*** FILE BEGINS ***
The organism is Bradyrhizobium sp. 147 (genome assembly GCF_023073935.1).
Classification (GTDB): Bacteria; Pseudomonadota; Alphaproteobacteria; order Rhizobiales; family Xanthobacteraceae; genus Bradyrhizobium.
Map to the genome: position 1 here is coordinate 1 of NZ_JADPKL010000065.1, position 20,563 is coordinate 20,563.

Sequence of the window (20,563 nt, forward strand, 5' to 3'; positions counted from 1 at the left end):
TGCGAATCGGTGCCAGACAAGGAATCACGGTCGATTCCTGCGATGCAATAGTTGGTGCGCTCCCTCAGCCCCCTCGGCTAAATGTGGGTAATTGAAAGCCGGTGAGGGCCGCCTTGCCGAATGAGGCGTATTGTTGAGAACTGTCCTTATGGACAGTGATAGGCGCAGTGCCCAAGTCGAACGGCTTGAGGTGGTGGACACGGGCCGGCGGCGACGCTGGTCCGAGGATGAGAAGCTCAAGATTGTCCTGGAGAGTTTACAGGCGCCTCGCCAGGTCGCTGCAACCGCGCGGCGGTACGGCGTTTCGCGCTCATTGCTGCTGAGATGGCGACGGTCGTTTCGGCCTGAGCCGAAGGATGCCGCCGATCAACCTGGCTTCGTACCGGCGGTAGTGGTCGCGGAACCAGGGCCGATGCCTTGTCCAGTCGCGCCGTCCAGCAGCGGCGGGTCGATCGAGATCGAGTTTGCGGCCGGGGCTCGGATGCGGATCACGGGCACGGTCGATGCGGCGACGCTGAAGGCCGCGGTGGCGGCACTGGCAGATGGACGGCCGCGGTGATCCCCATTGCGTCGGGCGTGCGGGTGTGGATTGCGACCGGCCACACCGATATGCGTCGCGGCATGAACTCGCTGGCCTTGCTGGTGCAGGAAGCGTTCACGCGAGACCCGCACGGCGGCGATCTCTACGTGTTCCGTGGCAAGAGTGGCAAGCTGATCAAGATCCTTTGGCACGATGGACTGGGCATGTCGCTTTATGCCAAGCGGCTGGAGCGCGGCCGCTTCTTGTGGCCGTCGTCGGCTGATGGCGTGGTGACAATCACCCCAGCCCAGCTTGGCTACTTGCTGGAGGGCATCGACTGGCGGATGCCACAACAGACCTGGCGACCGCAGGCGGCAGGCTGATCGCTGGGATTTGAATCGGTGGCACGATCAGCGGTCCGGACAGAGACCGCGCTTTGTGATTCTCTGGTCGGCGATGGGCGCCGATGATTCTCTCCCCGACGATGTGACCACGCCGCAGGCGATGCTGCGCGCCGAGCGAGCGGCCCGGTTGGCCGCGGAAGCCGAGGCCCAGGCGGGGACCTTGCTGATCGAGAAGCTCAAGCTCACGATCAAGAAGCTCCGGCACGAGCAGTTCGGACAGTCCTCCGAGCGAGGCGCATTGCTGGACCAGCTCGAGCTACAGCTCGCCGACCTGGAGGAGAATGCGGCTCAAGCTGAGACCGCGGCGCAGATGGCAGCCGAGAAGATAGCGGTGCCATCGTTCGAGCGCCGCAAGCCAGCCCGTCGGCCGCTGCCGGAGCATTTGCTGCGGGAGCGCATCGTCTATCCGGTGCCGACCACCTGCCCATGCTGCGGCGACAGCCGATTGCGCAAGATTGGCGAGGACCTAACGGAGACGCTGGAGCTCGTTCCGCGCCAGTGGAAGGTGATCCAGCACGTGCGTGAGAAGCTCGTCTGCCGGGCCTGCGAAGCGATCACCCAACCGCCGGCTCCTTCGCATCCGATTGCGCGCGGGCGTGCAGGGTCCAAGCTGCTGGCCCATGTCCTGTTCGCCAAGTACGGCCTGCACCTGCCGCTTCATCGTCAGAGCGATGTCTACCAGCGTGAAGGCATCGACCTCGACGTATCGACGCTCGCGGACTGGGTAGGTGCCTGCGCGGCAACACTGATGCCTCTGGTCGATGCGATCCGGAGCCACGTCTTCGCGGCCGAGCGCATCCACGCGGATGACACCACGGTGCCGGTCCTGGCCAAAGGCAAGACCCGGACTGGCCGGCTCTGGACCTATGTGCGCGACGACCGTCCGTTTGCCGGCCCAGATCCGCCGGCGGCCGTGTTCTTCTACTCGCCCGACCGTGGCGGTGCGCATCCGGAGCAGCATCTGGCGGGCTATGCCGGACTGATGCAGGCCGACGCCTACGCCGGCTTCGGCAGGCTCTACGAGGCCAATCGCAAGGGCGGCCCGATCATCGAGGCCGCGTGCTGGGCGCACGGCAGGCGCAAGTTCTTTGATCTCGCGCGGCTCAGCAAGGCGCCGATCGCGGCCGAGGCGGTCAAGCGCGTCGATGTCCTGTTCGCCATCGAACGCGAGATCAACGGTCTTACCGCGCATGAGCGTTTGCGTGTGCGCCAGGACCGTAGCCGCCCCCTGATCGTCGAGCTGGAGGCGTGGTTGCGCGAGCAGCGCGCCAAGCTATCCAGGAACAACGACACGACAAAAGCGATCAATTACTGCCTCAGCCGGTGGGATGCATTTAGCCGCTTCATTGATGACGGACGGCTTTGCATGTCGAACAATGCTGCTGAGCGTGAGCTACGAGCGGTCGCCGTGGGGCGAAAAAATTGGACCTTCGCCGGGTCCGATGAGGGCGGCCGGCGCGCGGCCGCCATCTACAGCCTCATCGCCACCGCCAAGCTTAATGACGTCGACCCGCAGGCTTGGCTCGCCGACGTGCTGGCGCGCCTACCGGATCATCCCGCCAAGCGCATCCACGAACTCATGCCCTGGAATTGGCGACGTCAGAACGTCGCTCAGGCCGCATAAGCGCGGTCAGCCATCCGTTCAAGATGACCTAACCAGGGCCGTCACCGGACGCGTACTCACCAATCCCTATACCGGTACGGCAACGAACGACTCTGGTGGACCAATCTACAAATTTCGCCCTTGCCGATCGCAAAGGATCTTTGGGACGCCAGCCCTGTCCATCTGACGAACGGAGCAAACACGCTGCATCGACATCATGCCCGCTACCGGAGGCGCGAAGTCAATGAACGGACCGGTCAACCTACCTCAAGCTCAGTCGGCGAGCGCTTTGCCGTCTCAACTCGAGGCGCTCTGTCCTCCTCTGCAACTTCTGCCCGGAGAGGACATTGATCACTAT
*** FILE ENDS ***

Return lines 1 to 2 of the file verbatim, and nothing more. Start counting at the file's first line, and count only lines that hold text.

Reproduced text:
The organism is Bradyrhizobium sp. 147 (genome assembly GCF_023073935.1).
Classification (GTDB): Bacteria; Pseudomonadota; Alphaproteobacteria; order Rhizobiales; family Xanthobacteraceae; genus Bradyrhizobium.